Sid Huberman was a gentle man, although he had once been a Jewish resistance fighter. His son Fred was a founding member of our congregation, and had organized our cemetery association. Out of respect for his father's wishes, Fred drafted by-laws restricting burial to Jews. The by-laws passed without opposition, and Sid Huberman was put to rest with dignity and love.
Twelve years later, Milt Goldberg went through a difficult divorce. Soon after, he commiserated with a colleague at the university, Kathleen Flanagan, who had just learned of her husband's affair. Over the next three years Milt and Kathleen were there to help one another, and increasingly found joy and fulfillment in each other's company. By the time Milt and Kathleen decided to marry, Milt's adult children, Lisa and Josh, who themselves had married non-Jews, warmly welcomed their Irish-Catholic stepmother into the family.
Once Milt's cancer was detected, he had forgotten his vote years earlier approving the cemetery by-laws. He knew that he wanted to buried in the family plot he had purchased, but he also wished to be surrounded by his loved ones after death.
This frankly fictional tale of two families highlights a true dilemma for our congregation at this time. In my rabbinate, I see my sacred duty as assisting everyone in the congregation who suffers the loss of a loved one to find comfort and support, and to ensure that those who die are honored according to their wishes. But in this situation the needs of one family conflict with those of another. How could we honor Sid Huberman's last request, while enabling the Goldberg family to remain united in death?
The percentages of interfaith families in congregations are growing rapidly. The fictitious Kathleen Flanagan was inspired by several extraordinary men and women from non-Jewish backgrounds who have enriched the life of our congregation with their contributions, curiosity, and humanity. Some have converted to Judaism; some spent years in the accepting embrace of our community before eventually deciding to convert; some have held onto their Christian identity while learning as much as they can about Judaism and taking an active role in congregational life; and still others have chosen not to become involved, yet have encouraged and supported their spouse's Jewish activity.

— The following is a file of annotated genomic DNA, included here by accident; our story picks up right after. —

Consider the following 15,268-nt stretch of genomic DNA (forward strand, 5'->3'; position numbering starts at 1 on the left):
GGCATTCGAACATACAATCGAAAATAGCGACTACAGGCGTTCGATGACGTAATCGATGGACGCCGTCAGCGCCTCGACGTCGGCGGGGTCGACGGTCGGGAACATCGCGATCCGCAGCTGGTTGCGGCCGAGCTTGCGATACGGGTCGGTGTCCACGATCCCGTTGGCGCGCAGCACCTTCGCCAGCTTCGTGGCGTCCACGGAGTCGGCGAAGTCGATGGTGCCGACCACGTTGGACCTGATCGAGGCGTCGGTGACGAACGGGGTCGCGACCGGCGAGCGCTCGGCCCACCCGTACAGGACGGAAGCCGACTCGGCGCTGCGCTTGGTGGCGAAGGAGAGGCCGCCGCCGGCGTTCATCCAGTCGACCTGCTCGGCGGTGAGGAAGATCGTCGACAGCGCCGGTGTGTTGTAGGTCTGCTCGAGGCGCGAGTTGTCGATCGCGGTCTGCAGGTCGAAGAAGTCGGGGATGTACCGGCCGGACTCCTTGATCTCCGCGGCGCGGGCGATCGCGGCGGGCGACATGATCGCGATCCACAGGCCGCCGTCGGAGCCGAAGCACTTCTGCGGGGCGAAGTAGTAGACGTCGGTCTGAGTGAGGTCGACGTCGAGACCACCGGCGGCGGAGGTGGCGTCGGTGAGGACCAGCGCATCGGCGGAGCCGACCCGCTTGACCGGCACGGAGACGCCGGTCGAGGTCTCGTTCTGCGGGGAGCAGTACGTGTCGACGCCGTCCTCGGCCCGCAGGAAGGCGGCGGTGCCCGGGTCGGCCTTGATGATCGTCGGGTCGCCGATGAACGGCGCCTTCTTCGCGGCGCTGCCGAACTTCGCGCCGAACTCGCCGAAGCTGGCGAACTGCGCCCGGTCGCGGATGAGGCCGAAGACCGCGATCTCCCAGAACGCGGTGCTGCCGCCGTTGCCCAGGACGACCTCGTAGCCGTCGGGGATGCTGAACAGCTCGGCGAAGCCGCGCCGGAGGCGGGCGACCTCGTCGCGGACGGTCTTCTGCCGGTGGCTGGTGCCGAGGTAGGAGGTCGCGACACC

Jewish practices around death and mourning can provide comfort, strength, and the possibility to restore wholeness during this most difficult of life transitions. Rabbis and congregants alike are guided to act according to cherished Jewish values: caring for those in need; respect for the dead; the sacredness of the family bond; affirmation of life amidst the cycles of birth and death; and keeping faith in the depth of despair.
When confronting an impending death, interfaith family members often ask, "What are we supposed to do?" and "What are we, as non-Jews, permitted to do?" My approach is to counter with a different question: "What do you and your loved ones need at this moment, and what can I do to help you meet those needs?"
While it is important for any family to discuss issues around death and mourning when everyone is still alive and healthy--so they can explore deep needs and complex feelings and make wise decisions--this is especially important for interfaith families. That is because religious issues come to the forefront at the time of death and mourning, and also because there could be unexpected obstacles around the practices and values of a particular Jewish community. The time to purchase cemetery plots is long before there is any need for them. It would be better for Kathleen, Josh, and Lisa to face the problems surrounding interfaith burial in a strictly Jewish cemetery at a calm moment when Milt is still there to join the conversation, rather than in the difficult hours when they are making last-minute funeral arrangements. A rabbi, counselor, or trusted friend can be very helpful in sorting out a family's wishes and how to meet them. I urge interfaith families to build a trusting relationship with a rabbi who will be there for them when death strikes, and to find a congregation that understands and honors their concerns.
Meanwhile, I am happy to share that our congregation has found a solution to the Goldbergs' problem. Under rabbinic law, it is possible to isolate a cluster of gravesites as a Jewish burial site by marking it off with trees or stones. We could, in this way, reserve an area of the cemetery that includes interfaith burials, and another area where only Jews are buried. The almost imperceptible boundary between the two areas would fall somewhere between the Goldberg and the Huberman family plots. This solution is intended to maximize options so that we can comfort all mourners, respect the dead and their wishes, and maintain the sacredness of the burial ground, even though our community may hold opposing conceptions of how the holiness of a cemetery manifests.
The death of a loved one is usually a devastating event, the shattering of an essential dimension of our lives. A caring support network can soften the blow and enable you to rebuild your life. Fortunately, there have never been as many opportunities for interfaith families to find this support within the Jewish community as there are today. Though the fictitious Milt Goldberg has not yet passed away, I know that when the end does come, Leah and Fred Huberman will be there to shovel dirt over Milt's remains and offer hugs, prayers, and chicken soup to Kathleen and the kids. And when Fred's mother dies, Kathleen will do the same.